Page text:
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This week, the National Post reported there’s a high school in Ottawa that is forbidding veterans who come to speak to classrooms on remembrance day from bringing any military replica guns with them, something they have done for nineteen years.  Making history “come alive,” as cheesy as it sounds, is hard enough for a teacher, and I can think of no better way than having someone who was there tell stories, gun in hand. If I held the veteran’s rifle and tried to imagine the trenches, I’d feel sheer terror, surely the point of it all. But this year the school changed its policy. “No tanks or guns.”  “There are many students from the school who come from war-torn countries, and when they saw the replica gun, it did upset them.” The article doesn’t say if the committee, made up of school staff, actually received a direct complaint from a student or whether they changed the policy on their own initiative. A history teacher from the school resigned in response–a principled move, if somewhat dramatic.

This story is in line with the times, being as hyper-sensitive as possible to those perceived most vulnerable, though I would bet most schools would strongly criticize this policy. Here, the modern urge to “accommodate” is stronger than the urge to teach history. This is a problem. There are times in my writing where I fear I’m saying something painfully obvious, but this story forces my hand: the teaching of history needs to be the first priority in a history class.

If a student from a “war-torn country” is actually traumatized upon seeing either a replica gun or a real gun that’s disabled, they can leave the class. It’s not exactly the same as seeing the Luftwaffe hover the skies in formation or hearing a nearby bomb explode, but students are only kids and they can be fragile, especially if they have actually escaped war themselves. We need to remember war as vividly as possible to try and ensure it never happens again, but they may need to forget war to go on living a normal life. Fair enough. But this should be done only on a case-by-case basis in the event there’s an actual student with such a severely traumatizing past.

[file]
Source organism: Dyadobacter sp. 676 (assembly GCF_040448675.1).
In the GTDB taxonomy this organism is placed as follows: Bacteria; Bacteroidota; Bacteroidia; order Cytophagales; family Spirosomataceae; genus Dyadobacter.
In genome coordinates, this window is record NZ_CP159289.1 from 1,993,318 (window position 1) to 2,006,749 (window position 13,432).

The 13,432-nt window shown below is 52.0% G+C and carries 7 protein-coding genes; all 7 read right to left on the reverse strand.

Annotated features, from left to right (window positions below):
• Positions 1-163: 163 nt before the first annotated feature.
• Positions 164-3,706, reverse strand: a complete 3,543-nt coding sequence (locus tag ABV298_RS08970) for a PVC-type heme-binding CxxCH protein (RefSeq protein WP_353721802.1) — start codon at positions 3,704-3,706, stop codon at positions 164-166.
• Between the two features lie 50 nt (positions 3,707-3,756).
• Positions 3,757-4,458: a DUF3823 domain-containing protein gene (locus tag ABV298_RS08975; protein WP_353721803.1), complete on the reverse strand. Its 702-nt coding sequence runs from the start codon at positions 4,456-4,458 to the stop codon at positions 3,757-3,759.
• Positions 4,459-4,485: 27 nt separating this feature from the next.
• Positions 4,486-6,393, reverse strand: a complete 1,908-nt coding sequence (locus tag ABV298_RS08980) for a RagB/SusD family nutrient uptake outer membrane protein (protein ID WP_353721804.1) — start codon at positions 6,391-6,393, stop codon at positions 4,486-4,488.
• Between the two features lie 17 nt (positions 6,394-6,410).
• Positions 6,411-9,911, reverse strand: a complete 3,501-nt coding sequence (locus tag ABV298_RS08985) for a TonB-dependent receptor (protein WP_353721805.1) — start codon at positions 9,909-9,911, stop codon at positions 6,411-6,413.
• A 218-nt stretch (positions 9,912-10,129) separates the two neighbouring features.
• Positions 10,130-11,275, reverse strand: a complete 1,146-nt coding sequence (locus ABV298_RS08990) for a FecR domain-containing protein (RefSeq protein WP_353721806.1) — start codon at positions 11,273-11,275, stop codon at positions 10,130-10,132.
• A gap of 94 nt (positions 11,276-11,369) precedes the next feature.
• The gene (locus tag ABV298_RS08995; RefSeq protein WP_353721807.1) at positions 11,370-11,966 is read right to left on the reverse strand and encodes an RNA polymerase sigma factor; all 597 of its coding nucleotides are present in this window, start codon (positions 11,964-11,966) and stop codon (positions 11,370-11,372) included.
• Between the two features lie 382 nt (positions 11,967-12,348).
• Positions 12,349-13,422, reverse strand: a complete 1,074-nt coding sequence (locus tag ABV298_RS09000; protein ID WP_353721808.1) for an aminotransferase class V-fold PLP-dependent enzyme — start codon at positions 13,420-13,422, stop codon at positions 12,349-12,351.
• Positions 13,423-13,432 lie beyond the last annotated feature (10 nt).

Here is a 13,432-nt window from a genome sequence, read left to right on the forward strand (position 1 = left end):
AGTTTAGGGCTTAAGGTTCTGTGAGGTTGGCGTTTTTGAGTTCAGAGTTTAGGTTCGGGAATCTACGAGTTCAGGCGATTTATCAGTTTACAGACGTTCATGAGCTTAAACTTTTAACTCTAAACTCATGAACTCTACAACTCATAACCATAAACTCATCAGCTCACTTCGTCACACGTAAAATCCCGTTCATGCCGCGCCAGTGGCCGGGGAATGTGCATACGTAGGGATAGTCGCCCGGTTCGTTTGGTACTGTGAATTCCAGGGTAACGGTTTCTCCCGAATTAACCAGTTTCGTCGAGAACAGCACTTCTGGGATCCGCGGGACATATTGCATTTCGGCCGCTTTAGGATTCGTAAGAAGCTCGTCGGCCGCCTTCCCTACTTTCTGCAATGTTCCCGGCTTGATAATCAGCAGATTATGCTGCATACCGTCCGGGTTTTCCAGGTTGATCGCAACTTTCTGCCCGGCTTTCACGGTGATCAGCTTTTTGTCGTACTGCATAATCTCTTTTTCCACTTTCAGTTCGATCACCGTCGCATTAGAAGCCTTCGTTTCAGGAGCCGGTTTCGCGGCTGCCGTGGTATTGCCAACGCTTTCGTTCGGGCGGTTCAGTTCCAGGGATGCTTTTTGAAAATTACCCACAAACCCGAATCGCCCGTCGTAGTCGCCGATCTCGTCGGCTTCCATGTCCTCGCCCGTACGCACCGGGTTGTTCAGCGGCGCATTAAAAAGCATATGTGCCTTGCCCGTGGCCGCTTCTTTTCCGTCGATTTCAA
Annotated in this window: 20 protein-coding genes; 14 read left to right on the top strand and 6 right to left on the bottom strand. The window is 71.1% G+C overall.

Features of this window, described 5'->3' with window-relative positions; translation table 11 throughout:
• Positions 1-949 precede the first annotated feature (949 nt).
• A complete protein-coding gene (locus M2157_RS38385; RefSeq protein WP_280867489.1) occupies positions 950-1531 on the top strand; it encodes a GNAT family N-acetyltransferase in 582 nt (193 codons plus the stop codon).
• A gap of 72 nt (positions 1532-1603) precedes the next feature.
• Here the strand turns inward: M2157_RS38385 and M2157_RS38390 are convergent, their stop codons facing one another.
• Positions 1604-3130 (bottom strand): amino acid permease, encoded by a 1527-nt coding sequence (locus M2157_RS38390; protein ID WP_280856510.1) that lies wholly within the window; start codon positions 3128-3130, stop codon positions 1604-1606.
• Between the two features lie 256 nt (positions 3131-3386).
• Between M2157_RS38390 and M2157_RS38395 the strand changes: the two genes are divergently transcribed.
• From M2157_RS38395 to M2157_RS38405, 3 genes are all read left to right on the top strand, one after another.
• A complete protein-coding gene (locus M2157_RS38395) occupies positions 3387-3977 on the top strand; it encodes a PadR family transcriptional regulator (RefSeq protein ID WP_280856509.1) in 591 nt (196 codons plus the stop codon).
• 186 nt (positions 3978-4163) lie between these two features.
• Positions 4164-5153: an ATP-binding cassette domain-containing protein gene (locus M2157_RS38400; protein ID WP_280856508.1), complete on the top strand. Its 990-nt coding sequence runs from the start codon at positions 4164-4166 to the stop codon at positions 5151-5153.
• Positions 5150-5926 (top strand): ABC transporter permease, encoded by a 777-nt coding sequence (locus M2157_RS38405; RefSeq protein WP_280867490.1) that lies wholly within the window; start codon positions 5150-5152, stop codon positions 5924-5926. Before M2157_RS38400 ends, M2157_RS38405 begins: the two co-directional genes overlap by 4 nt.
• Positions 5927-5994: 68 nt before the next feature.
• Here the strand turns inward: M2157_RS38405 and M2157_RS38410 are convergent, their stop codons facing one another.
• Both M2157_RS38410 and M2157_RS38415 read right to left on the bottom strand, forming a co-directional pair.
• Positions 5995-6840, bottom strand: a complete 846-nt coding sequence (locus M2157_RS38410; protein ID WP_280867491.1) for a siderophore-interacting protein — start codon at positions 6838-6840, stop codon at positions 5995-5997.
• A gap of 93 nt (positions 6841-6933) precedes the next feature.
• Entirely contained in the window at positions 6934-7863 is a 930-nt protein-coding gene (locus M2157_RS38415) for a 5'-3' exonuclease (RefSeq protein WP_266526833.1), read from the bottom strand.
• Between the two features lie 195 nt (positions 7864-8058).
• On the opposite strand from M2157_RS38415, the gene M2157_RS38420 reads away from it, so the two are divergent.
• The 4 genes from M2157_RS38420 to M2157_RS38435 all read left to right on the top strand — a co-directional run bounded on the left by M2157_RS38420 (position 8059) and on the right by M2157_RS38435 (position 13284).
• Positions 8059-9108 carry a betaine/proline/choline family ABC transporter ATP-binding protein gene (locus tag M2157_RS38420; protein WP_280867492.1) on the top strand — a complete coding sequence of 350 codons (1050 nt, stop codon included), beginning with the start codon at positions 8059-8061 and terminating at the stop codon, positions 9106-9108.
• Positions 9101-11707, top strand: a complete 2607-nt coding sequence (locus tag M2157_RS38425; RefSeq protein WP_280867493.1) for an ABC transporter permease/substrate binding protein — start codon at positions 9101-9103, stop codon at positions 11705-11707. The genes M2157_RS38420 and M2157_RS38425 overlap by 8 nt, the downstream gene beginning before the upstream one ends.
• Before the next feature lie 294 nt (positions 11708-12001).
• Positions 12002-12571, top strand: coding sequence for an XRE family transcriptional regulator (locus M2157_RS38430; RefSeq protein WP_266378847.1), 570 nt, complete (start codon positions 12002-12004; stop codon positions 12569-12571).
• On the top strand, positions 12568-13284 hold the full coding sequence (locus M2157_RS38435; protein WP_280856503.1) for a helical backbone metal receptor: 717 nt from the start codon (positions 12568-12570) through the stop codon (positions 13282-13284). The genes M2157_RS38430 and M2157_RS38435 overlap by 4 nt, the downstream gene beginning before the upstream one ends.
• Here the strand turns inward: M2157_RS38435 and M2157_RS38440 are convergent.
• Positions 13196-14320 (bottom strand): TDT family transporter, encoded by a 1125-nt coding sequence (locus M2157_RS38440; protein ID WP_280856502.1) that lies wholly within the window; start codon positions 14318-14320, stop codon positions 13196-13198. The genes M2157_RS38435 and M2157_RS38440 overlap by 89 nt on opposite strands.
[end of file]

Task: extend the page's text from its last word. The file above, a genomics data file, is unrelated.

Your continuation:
Before anyone is excused, consider that Canadian citizens sacrificed a lot more than a moment’s discomfort, and do still today. This is what the gun in class brings home: it is a gun that could have put a hole in the head of a mother’s child. It should be uncomfortable for everyone. If we forget this, what are we remembering? Over 45,000 Canadians died in WWII alone. Is there another symbol besides the gun that can be brought into class to evoke the horror of war? Short of a replica of “little boy,” no.  Maybe the ubiquitous poppy should be replaced by a gun.

A gun in class does anything but glorify war. What kind of student is urged towards violence after seeing a weapon and hearing all the horror stories first hand from a soldier?  Remembering can’t be a hollow moment of silence, but a meaningful reflection of what people actually did. It should cause revulsion, fear, and wonder that it actually happened. If it’s comfortable, it’s inadequate. It should be horrifying. How can it not be?

Perhaps this symbol of death is even more poignant for being in a classroom, the very last place a gun should ever be. War would be the most fundamentally absurd thing imaginable, if only it could be imagined. I literally can’t imagine hiding behind trenches and shooting at strangers with the understanding that killing them increases my own chance of survival. It’s too absurd.  Seeing and actually holding a realistic gun, gently touching that cold trigger with a curled finger, would bring those points home better than any text book, or even a first hand story told by a brave old man in a uniform.

Lest we forget.